Finally, I come to the single most disgusting and dishonest mischaracterization of the event:

“But surprisingly, given the casual bigotry and white supremacist rhetoric, the group is not as homogeneously straight, white and male as you might imagine.”

Here, my stomach turns at the dishonesty, the intentional manipulation of facts to suit a racist narrative.


Our instructor Ivy is a Lebanese immigrant. A dear friend of mine, a fellow libertarian in attendance, comes from Iran. I am ethnically Jewish. Our class contained men and women of many different ethnicities, and of varying sexual orientations and religious backgrounds.

Is it the position of Ms. Olesen that our instructor, herself an immigrant from the Middle East, was preaching ‘casual bigotry and white supremacist rhetoric’ to a room full of ethnically diverse, largely non-white students? Or is she just comfortable asserting that all conservatives and libertarians, regardless of their own ethnicity, are inherently racist?

In either case, I would argue: this shameful application of identity politics is unfair to our colleagues, and the practice of expressing prejudice toward a political philosophy based on ethnicity is, by definition, racist.

Your humble writer, surrounded by the exclusively white/male students of Leadership Institute.

To suggest that a person should hold a specific set of political ideals, based entirely on the color of their skin, or the gender of their lover, is infinitely more bigoted than ANYTHING said at Leadership Institute. There can be no excuse, Ms. Olesen, for this dishonest and misleading propaganda; I hope one day you can learn to engage a person based on the value of their ideas, without injecting your own racist agenda. You burden the purity of philosophical inquiry with your irrational fixation on race.



In short: you could have dropped the James Bond routine, simply come as you were, and maybe made a few friends.

No need to play dress up, no reason to fear being ‘outed’. If you had simply identified openly as a democrat, we’d have accepted you all the same. In fact, I’d have far more respect for someone who stood up for their beliefs and actively sought to bridge the left/right divide, rather than someone who undertook a false persona to slander complete strangers.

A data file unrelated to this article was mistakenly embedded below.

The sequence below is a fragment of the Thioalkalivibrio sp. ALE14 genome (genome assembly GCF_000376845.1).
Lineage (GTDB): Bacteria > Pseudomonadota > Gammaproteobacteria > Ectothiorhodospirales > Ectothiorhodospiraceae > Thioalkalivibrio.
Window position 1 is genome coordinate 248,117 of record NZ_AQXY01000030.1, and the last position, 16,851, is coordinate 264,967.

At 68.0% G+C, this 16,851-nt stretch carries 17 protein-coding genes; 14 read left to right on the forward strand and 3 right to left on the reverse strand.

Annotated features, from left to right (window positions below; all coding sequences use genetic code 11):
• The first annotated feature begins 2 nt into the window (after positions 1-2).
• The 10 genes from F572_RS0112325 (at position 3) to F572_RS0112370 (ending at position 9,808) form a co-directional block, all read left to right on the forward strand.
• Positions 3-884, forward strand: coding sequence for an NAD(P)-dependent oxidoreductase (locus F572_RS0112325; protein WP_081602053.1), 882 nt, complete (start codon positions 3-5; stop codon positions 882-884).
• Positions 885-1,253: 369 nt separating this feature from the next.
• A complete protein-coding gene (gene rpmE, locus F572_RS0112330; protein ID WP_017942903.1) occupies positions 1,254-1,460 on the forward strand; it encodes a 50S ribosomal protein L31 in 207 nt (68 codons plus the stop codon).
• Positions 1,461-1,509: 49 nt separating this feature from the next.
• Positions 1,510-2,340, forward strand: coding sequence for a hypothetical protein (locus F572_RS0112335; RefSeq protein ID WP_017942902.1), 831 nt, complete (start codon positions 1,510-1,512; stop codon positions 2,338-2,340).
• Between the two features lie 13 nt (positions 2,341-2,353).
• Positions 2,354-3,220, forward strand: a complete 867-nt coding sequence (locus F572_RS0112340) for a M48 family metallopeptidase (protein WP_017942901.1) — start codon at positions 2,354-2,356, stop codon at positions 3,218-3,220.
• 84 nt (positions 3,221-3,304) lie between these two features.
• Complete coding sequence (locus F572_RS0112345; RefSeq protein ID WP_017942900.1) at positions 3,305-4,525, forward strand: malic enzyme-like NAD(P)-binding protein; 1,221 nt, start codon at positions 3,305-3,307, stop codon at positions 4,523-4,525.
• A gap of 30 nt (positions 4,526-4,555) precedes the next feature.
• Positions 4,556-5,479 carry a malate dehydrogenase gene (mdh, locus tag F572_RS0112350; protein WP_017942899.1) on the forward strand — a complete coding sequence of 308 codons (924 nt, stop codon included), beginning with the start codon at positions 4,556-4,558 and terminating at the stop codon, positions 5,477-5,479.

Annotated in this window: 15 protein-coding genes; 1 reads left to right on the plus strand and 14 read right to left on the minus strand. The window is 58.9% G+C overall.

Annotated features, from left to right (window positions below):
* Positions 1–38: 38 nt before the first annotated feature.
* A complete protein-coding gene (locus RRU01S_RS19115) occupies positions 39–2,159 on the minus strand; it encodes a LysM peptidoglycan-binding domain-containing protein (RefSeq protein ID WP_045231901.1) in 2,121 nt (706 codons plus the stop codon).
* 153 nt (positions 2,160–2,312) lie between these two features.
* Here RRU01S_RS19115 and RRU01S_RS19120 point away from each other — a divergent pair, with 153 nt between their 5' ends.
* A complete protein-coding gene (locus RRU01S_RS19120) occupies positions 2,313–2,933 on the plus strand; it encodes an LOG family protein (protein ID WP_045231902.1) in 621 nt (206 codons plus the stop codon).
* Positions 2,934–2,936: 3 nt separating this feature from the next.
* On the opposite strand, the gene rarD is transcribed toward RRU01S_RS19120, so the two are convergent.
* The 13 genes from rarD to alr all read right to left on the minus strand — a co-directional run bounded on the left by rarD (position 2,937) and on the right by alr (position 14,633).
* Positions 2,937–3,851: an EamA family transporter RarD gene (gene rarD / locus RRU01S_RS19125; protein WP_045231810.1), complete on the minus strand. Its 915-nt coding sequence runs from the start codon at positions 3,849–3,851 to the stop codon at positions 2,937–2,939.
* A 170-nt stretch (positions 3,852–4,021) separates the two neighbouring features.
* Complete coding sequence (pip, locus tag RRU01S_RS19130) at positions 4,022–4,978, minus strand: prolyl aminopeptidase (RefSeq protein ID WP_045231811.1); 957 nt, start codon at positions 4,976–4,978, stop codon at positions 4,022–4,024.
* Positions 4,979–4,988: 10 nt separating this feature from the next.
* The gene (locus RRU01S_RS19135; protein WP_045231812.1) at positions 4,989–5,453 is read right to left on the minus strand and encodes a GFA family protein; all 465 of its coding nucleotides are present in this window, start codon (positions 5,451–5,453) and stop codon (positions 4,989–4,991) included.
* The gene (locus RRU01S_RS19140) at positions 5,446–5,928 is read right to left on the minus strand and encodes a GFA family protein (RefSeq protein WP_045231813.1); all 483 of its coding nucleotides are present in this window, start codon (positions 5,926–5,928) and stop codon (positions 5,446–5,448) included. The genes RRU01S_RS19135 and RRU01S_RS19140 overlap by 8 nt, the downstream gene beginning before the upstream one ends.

We are similar, in that we both hope to understand the viewpoints of our political opponents.

We part company when you seek to intentionally libel and misrepresent decent people to advance your false narrative.

I hope you attend more Leadership Institute events… without the silly personas and dishonest cherry-picking of facts. I’ll happily reach out on your behalf to connect you; I’ve got friends who work at LI, and they’re all really nice people. I can even put you in touch with some kind-hearted conservatives, to help you see they aren’t inhuman monsters. Please feel free to contact me; we can clear up some of your misunderstandings.

“The training that LI gives… is quite incredible, likely conveniently located near you, and cheap.”

She’s right, you know: if you are looking to improve your effectiveness as an activist/student leader, you should DEFINITELY check out the programs offered by Leadership Institute; the Koch brothers aren’t even paying me to say that!

You can read more by Kevin Shaw on Think Liberty here.